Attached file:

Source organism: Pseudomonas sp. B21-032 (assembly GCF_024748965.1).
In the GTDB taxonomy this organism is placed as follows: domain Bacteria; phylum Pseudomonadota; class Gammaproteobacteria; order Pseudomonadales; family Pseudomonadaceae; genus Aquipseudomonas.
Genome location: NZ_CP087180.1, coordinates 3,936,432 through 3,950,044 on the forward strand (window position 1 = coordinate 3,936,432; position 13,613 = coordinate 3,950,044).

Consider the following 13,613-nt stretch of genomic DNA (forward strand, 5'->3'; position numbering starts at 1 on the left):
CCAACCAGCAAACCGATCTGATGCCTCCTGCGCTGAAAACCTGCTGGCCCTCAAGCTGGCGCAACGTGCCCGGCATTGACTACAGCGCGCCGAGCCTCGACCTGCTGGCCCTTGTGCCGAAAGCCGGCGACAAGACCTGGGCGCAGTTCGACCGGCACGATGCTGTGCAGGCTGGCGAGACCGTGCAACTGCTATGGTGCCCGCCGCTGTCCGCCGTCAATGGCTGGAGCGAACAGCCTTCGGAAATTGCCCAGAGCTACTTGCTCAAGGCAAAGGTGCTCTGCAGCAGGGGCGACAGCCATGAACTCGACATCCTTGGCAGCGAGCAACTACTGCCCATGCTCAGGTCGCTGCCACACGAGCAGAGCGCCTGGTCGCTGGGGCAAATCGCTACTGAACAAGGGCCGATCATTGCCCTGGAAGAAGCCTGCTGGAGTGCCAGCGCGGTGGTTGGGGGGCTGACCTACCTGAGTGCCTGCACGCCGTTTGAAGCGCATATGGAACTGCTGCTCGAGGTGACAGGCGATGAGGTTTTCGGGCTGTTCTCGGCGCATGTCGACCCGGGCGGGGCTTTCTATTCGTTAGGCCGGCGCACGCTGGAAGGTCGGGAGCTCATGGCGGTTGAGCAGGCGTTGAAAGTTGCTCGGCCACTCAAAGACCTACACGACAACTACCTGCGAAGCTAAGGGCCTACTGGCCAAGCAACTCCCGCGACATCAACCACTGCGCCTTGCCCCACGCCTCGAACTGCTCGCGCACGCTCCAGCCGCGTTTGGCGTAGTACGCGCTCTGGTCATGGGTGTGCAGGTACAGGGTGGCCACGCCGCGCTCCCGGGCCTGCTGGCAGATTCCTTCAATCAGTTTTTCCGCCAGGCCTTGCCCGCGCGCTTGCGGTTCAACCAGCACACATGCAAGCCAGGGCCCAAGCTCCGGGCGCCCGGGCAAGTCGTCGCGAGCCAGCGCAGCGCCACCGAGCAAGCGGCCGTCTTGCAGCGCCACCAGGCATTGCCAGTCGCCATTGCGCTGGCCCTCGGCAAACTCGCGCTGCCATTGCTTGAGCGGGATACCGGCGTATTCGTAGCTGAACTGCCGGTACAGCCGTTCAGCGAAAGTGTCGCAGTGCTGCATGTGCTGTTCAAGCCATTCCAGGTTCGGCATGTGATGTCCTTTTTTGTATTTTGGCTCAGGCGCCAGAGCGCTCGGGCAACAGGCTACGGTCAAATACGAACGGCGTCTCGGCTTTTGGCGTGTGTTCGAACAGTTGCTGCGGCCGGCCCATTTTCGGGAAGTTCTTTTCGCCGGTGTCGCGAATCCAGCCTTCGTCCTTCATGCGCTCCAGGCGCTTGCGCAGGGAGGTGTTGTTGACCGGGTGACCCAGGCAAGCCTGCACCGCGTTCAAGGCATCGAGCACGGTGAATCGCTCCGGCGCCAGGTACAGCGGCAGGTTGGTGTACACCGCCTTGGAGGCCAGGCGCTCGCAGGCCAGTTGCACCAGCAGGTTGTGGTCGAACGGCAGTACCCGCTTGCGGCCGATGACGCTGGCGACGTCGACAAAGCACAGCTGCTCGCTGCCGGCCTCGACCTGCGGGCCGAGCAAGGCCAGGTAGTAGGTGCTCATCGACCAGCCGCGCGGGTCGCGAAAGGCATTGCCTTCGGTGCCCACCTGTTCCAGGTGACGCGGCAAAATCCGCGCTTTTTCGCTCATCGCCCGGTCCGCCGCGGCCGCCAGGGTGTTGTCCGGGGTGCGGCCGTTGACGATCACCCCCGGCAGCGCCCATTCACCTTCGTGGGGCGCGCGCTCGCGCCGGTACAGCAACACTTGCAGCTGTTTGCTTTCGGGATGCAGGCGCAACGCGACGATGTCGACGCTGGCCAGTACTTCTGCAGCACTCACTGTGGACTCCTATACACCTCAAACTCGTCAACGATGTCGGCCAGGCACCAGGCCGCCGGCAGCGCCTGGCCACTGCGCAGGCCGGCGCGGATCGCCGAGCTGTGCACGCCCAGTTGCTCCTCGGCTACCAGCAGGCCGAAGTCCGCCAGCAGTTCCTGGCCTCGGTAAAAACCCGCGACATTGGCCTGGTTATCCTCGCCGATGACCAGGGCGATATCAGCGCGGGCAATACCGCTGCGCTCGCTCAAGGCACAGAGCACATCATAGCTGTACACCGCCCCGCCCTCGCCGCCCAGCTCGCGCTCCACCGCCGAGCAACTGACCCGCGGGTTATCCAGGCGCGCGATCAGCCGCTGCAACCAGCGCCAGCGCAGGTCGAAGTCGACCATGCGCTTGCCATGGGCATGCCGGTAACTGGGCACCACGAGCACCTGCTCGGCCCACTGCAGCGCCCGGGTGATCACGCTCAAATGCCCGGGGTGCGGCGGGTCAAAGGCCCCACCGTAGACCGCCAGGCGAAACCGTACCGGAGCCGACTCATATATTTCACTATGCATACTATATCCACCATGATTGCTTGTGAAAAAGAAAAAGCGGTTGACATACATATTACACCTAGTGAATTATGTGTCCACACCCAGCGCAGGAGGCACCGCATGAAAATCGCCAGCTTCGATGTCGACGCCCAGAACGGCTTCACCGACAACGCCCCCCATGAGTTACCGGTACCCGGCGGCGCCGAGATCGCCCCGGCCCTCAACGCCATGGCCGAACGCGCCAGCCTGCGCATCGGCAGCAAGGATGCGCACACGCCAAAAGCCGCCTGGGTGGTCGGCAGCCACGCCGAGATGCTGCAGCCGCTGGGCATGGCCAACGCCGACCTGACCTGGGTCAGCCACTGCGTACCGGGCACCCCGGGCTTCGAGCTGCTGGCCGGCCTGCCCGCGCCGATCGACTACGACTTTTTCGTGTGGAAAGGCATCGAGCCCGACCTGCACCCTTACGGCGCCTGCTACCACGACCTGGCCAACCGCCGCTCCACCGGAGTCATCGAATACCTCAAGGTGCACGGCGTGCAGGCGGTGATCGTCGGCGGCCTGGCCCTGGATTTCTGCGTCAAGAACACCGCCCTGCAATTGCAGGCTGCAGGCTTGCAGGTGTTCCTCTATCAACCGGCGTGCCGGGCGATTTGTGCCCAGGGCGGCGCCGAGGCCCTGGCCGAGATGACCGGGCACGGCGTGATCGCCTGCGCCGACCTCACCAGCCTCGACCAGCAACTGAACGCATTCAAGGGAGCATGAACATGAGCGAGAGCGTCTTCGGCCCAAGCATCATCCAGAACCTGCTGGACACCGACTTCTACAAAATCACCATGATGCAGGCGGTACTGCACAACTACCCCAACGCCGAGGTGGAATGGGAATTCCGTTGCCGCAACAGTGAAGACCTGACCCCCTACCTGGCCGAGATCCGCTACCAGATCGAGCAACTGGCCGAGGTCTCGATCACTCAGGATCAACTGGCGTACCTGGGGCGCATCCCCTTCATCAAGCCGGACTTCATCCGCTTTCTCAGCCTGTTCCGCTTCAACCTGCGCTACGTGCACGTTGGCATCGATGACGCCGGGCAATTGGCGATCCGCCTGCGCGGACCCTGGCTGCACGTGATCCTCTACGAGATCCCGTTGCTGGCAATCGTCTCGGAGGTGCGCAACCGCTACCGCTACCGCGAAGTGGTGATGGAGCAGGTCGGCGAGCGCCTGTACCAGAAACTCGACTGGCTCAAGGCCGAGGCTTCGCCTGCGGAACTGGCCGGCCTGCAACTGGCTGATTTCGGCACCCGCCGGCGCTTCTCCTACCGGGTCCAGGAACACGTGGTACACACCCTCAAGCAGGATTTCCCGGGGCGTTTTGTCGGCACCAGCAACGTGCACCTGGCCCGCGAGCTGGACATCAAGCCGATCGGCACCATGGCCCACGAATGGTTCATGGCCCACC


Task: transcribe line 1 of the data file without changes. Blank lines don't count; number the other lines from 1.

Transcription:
Source organism: Pseudomonas sp. B21-032 (assembly GCF_024748965.1).